ByMark Newton, writer at
Movie Pilot Associate Editor. Email: [email protected]
Mark Newton

The SEGA Dreamcast is one of the more forgotten relics of gaming lore, and in many ways, it marked the demise of the formerly great SEGA gaming empire.

However, there are still those out there who haven't forgotten about its weird controller and proto-online connectivity. Indeed, there are some out there who want to bring it back from the dead.

Check out some commercials for the 1999 release of the Dreamcast below:

In fact, you may have seen headlines on your Facebook feed recently claiming SEGA plans to release a Dreamcast 2 -- a kind of PC-console hybrid dubbed Project Dream. Before we get ahead of ourselves I need to be a bit blunt. No, this probably isn't going to happen. Sorry.

The story in question, which rocketed to the top of Facebook trending recently, carried the title of "Sega Reportedly to Release New PC-Console Hybrid." The inclusion of 'reportedly' is important here, as it is basic 'journalistic' jargon for, "Well, we haven't heard anything official yet, but some person on the Internet said it, so we're going to publish it as quasi-fact anyway. Alright?"

In reality, Project Dream is quite an apt name, since at the moment it is a relatively pie-in-the-sky dream of a group of avid SEGA fans who plan to pitch their concept to SEGA. The group, headed by Patrick Lawson, has dubbed itself a 'coalition' and consists of "an indie OEM Silicon designer, the founder of the Shenmue 500K group, the SEGA fan behind the Dreamcast 2 petition and some SEGA of Japan interns." It is at this point that alarm bells should be ringing - since as you can see, no one from SEGA (save for some interns) is actually involved on the project.

At the minute, the group's main modus operandi is a petition which they hope to use to persuade SEGA to release a limited edition of a HD SEGA Dreamcast console. In fact, given the recent inaccurate reporting surrounding the project, a member of the coalition, Ben Plato, added a post which cleared up some of the misconceptions. He stated:

  • Let me make this clear:
  • 1. We are petitioning Sega and want as many signatures as possible.
  • 2. When we hit a satisfied number of signatures, we will put forth a detailed proposal to Sega (Japan) along with plans, desings etc.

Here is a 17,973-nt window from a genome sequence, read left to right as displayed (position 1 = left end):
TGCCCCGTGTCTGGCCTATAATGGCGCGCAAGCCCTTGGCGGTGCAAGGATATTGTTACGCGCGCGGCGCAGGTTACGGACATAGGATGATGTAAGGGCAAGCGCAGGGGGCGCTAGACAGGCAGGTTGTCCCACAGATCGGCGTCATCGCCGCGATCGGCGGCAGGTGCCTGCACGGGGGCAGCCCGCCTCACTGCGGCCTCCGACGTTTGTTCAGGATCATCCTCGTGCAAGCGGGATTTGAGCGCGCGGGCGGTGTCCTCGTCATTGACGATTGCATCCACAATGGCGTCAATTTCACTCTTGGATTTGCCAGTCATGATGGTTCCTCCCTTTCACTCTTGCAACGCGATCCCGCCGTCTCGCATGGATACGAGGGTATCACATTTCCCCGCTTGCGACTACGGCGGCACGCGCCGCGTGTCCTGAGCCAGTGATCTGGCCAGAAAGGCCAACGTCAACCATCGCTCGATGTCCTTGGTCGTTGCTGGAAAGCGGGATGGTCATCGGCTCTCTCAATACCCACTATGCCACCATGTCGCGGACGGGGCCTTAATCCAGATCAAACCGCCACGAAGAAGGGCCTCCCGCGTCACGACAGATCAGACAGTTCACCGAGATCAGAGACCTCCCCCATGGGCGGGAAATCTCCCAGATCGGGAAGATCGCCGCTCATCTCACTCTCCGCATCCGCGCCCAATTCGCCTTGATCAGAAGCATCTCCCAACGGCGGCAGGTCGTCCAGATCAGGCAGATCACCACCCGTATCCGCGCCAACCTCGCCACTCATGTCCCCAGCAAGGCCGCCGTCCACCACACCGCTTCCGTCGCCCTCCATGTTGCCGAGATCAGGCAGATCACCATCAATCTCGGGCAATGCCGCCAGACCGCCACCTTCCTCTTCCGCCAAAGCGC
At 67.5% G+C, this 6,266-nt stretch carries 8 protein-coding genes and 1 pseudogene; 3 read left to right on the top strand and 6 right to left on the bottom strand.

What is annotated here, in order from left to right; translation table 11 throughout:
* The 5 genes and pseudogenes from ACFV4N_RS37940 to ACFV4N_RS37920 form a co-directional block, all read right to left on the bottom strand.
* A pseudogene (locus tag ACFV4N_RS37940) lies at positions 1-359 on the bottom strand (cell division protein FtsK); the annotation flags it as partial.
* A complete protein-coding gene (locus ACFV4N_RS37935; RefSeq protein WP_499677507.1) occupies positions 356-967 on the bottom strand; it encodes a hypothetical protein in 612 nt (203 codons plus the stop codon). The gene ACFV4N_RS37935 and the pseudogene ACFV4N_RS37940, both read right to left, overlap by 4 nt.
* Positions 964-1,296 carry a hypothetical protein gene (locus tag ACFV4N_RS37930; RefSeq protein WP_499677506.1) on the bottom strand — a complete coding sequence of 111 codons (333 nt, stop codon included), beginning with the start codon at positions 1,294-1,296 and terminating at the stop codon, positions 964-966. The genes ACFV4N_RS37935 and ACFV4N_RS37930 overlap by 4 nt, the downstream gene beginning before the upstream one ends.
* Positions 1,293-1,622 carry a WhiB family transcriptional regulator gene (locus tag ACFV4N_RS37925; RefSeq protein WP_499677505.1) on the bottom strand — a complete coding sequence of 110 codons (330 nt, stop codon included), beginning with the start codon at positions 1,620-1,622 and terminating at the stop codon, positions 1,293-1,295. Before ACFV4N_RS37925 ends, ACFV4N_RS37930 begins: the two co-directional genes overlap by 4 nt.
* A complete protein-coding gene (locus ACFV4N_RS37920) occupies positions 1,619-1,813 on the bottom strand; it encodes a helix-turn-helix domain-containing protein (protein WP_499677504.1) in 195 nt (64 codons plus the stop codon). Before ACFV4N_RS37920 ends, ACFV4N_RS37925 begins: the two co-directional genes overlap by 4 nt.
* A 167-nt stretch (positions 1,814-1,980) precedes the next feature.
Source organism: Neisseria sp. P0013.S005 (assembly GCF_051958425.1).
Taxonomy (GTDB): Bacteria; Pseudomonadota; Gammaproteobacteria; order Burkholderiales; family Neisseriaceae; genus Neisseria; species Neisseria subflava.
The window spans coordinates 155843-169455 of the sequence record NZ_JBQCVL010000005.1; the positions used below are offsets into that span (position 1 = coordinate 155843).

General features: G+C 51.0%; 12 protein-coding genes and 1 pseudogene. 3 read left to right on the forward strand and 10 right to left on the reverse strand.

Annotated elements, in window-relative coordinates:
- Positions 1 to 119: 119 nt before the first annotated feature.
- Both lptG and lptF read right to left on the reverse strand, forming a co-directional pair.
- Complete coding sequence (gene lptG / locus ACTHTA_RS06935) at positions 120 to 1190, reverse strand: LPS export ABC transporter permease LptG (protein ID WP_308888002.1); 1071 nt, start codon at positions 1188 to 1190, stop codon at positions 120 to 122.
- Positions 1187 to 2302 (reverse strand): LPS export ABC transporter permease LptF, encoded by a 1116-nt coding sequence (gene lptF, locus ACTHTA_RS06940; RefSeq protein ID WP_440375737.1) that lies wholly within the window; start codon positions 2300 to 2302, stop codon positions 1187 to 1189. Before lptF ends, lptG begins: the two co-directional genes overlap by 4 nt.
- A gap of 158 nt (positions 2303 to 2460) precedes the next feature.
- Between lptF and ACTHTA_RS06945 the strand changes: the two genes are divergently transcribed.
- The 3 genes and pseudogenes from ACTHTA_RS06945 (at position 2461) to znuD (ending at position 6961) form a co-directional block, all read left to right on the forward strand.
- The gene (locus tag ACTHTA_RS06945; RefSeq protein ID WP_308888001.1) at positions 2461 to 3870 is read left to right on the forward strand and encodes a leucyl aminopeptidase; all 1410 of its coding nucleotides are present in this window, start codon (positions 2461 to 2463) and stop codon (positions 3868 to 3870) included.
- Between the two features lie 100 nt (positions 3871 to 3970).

• 3. We have a developer on board willing to build the console providing Sega give the green light.
  • 4. The console is intended to be a Hybrid PC Dreamcast system with updated specs and the ability to redraw games in High Definition.
  • 5. If Sega don't like our proposal, we are planning to push forth and create a machine capable of doing so, however that will require crowd funding.
  • 6. There are other interested parties and we are in ongoing discussion with them and exploring many avenues.
  • 7. The console is yet be named and is not planned to be called "Ring Edge or Ring Zero"

So, as you can see, we are still, a long, long way from a SEGA Dreamcast 2. In fact, it is likely that even with millions of signatures, SEGA would be reluctant to go back into the hardware market. It left that part of the industry for a reason, and now it irks a fairly successful existence out of creating third party content and publishing games.

Moreover, signing a petition is not the same as using your actual money to buy an actual console. Ask any gamer "Do you want to see a Dreamcast 2?" and they'll probably say, "Yeah. Sure. I guess?". Ask them if they're willing to actually buy one and you'll probably hear, "Err. No. I don't think so. Sorry."

In any case, it seems like the Project Dream guys do have something to announce. Their newly released, and pretty bombastic, website features a countdown that is due to end on December 31st. I'm not sure what it is they're going to announce, but I'm almost certain it is not the Dreamcast 2.

Source: Kotaku,


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